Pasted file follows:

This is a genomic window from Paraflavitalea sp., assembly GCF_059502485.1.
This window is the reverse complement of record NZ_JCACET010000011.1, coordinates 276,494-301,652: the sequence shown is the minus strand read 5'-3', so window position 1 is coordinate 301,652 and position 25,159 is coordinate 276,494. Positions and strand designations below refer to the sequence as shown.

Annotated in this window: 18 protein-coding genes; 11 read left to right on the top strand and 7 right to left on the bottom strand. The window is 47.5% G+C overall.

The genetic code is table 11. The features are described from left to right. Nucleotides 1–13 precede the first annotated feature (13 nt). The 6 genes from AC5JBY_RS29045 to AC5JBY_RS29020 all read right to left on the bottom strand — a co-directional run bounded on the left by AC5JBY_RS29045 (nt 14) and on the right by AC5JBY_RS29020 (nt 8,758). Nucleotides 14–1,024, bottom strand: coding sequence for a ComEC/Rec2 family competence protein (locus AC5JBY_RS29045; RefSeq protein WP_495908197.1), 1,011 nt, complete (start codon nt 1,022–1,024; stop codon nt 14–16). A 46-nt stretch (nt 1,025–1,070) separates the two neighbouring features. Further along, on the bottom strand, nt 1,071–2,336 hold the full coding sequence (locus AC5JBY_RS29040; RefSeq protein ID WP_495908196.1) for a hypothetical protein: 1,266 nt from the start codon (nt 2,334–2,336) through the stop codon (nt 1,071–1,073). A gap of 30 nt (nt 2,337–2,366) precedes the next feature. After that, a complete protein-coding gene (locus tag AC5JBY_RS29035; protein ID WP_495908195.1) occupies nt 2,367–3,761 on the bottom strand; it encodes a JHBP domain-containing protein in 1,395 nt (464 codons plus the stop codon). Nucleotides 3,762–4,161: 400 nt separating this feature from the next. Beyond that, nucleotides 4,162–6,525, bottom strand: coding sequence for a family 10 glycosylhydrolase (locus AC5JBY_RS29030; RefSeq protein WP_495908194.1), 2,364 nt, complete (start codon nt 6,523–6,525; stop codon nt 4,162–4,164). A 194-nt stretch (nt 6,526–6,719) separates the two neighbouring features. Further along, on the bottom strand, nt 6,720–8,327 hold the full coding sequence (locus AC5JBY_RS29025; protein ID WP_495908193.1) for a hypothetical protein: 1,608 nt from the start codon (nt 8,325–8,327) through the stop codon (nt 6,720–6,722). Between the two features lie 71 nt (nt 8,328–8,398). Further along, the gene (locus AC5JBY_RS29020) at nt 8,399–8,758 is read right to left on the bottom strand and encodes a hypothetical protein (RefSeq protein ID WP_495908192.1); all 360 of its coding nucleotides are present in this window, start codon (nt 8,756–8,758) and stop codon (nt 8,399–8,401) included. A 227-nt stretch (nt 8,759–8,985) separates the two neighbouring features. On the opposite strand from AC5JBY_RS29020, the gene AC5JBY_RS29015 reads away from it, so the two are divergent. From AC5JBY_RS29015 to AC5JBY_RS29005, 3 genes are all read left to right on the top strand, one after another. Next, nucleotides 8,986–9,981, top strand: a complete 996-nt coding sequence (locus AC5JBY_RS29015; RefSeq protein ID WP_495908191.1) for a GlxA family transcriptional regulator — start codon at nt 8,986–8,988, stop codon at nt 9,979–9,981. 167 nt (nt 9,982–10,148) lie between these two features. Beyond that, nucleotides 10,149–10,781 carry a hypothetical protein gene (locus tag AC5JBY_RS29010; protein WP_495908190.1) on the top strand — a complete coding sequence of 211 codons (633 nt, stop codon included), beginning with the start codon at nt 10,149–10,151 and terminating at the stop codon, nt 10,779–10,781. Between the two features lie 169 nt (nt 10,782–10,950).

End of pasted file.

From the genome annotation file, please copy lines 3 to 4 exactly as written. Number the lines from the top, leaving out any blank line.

Annotated in this window: 18 protein-coding genes; 11 read left to right on the top strand and 7 right to left on the bottom strand. The window is 47.5% G+C overall.

The genetic code is table 11. The features are described from left to right. Nucleotides 1–13 precede the first annotated feature (13 nt). The 6 genes from AC5JBY_RS29045 to AC5JBY_RS29020 all read right to left on the bottom strand — a co-directional run bounded on the left by AC5JBY_RS29045 (nt 14) and on the right by AC5JBY_RS29020 (nt 8,758). Nucleotides 14–1,024, bottom strand: coding sequence for a ComEC/Rec2 family competence protein (locus AC5JBY_RS29045; RefSeq protein WP_495908197.1), 1,011 nt, complete (start codon nt 1,022–1,024; stop codon nt 14–16). A 46-nt stretch (nt 1,025–1,070) separates the two neighbouring features. Further along, on the bottom strand, nt 1,071–2,336 hold the full coding sequence (locus AC5JBY_RS29040; RefSeq protein ID WP_495908196.1) for a hypothetical protein: 1,266 nt from the start codon (nt 2,334–2,336) through the stop codon (nt 1,071–1,073). A gap of 30 nt (nt 2,337–2,366) precedes the next feature. After that, a complete protein-coding gene (locus tag AC5JBY_RS29035; protein ID WP_495908195.1) occupies nt 2,367–3,761 on the bottom strand; it encodes a JHBP domain-containing protein in 1,395 nt (464 codons plus the stop codon). Nucleotides 3,762–4,161: 400 nt separating this feature from the next. Beyond that, nucleotides 4,162–6,525, bottom strand: coding sequence for a family 10 glycosylhydrolase (locus AC5JBY_RS29030; RefSeq protein WP_495908194.1), 2,364 nt, complete (start codon nt 6,523–6,525; stop codon nt 4,162–4,164). A 194-nt stretch (nt 6,526–6,719) separates the two neighbouring features. Further along, on the bottom strand, nt 6,720–8,327 hold the full coding sequence (locus AC5JBY_RS29025; protein ID WP_495908193.1) for a hypothetical protein: 1,608 nt from the start codon (nt 8,325–8,327) through the stop codon (nt 6,720–6,722). Between the two features lie 71 nt (nt 8,328–8,398). Further along, the gene (locus AC5JBY_RS29020) at nt 8,399–8,758 is read right to left on the bottom strand and encodes a hypothetical protein (RefSeq protein ID WP_495908192.1); all 360 of its coding nucleotides are present in this window, start codon (nt 8,756–8,758) and stop codon (nt 8,399–8,401) included. A 227-nt stretch (nt 8,759–8,985) separates the two neighbouring features. On the opposite strand from AC5JBY_RS29020, the gene AC5JBY_RS29015 reads away from it, so the two are divergent. From AC5JBY_RS29015 to AC5JBY_RS29005, 3 genes are all read left to right on the top strand, one after another. Next, nucleotides 8,986–9,981, top strand: a complete 996-nt coding sequence (locus AC5JBY_RS29015; RefSeq protein ID WP_495908191.1) for a GlxA family transcriptional regulator — start codon at nt 8,986–8,988, stop codon at nt 9,979–9,981. 167 nt (nt 9,982–10,148) lie between these two features. Beyond that, nucleotides 10,149–10,781 carry a hypothetical protein gene (locus tag AC5JBY_RS29010; protein WP_495908190.1) on the top strand — a complete coding sequence of 211 codons (633 nt, stop codon included), beginning with the start codon at nt 10,149–10,151 and terminating at the stop codon, nt 10,779–10,781. Between the two features lie 169 nt (nt 10,782–10,950).